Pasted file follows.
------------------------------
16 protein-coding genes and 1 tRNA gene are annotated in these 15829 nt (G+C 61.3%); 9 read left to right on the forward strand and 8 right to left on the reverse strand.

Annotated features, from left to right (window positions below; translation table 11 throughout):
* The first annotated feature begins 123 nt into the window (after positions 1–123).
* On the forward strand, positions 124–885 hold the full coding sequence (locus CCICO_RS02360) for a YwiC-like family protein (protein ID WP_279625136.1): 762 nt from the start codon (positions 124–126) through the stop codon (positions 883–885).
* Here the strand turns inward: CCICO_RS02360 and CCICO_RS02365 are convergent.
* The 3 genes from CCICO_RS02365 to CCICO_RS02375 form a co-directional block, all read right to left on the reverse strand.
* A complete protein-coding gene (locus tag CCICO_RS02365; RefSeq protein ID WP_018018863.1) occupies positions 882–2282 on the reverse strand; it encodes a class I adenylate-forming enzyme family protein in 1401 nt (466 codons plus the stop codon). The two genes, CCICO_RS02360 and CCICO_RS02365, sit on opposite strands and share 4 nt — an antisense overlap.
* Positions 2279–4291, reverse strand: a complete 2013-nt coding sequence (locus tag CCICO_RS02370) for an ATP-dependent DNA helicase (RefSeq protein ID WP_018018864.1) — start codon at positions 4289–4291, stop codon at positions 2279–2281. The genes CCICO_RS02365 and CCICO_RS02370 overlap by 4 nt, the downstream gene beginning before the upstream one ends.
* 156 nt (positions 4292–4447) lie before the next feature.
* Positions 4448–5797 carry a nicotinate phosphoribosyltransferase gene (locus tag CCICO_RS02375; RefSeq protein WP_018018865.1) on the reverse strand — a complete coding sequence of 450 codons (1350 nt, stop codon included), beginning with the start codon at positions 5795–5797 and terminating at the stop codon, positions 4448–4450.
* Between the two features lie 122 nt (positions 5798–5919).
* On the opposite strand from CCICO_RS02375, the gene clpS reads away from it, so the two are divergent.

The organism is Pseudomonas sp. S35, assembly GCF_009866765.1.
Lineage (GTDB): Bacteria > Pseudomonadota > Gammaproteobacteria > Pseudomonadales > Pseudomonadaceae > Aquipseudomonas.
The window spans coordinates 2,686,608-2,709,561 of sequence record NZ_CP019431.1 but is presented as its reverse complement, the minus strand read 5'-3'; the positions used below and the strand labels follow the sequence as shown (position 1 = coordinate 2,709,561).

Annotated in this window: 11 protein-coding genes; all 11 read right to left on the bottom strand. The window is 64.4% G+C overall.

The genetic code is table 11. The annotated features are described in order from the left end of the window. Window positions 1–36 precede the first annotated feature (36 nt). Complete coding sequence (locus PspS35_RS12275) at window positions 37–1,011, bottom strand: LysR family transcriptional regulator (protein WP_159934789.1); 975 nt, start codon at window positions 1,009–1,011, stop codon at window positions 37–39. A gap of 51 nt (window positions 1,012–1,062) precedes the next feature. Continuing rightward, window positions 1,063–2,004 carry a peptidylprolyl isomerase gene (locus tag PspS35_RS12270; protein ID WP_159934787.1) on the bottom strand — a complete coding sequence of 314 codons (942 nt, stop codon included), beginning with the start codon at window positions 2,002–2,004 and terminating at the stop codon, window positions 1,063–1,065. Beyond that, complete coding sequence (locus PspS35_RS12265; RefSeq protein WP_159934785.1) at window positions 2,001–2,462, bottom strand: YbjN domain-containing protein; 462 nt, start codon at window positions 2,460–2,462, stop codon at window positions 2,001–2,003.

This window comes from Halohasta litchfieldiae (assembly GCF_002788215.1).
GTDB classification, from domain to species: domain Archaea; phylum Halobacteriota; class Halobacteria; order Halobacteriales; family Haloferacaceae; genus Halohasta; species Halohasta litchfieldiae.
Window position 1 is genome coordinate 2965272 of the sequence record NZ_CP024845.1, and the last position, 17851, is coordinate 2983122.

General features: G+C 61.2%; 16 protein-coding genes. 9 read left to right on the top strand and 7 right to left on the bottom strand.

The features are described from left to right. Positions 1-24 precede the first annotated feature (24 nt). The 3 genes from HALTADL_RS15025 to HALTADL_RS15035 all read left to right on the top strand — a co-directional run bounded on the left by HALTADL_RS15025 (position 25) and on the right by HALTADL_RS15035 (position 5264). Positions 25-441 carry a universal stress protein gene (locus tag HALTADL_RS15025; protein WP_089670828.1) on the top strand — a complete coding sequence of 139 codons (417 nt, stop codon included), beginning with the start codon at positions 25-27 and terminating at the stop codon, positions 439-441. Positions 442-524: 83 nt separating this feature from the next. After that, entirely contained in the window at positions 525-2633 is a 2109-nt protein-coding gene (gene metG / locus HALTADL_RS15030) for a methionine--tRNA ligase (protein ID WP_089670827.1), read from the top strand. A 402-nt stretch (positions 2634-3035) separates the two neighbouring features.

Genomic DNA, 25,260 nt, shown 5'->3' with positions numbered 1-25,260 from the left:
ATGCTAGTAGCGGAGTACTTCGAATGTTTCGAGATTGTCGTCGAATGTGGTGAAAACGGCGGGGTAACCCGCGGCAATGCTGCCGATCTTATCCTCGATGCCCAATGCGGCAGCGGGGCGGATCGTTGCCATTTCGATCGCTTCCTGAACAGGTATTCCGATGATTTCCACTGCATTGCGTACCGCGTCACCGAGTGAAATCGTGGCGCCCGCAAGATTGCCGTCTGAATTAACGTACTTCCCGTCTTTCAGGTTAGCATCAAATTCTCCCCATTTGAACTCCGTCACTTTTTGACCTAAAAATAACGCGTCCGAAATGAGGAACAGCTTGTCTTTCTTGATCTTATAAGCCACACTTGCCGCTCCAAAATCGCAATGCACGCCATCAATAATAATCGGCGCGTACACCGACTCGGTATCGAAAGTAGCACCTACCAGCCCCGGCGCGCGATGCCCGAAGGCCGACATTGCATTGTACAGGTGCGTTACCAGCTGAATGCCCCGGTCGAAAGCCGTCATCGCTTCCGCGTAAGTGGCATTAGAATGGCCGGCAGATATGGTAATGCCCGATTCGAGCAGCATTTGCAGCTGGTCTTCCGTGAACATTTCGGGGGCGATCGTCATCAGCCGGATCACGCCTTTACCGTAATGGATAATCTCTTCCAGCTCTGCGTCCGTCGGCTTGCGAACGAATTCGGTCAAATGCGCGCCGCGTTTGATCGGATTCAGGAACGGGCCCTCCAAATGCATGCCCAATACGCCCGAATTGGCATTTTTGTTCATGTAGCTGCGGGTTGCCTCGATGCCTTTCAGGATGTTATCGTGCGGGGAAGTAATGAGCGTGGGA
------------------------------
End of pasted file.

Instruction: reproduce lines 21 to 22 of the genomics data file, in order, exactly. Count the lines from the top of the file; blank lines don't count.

General features: G+C 61.2%; 16 protein-coding genes. 9 read left to right on the top strand and 7 right to left on the bottom strand.

The features are described from left to right. Positions 1-24 precede the first annotated feature (24 nt). The 3 genes from HALTADL_RS15025 to HALTADL_RS15035 all read left to right on the top strand — a co-directional run bounded on the left by HALTADL_RS15025 (position 25) and on the right by HALTADL_RS15035 (position 5264). Positions 25-441 carry a universal stress protein gene (locus tag HALTADL_RS15025; protein WP_089670828.1) on the top strand — a complete coding sequence of 139 codons (417 nt, stop codon included), beginning with the start codon at positions 25-27 and terminating at the stop codon, positions 439-441. Positions 442-524: 83 nt separating this feature from the next. After that, entirely contained in the window at positions 525-2633 is a 2109-nt protein-coding gene (gene metG / locus HALTADL_RS15030) for a methionine--tRNA ligase (protein ID WP_089670827.1), read from the top strand. A 402-nt stretch (positions 2634-3035) separates the two neighbouring features.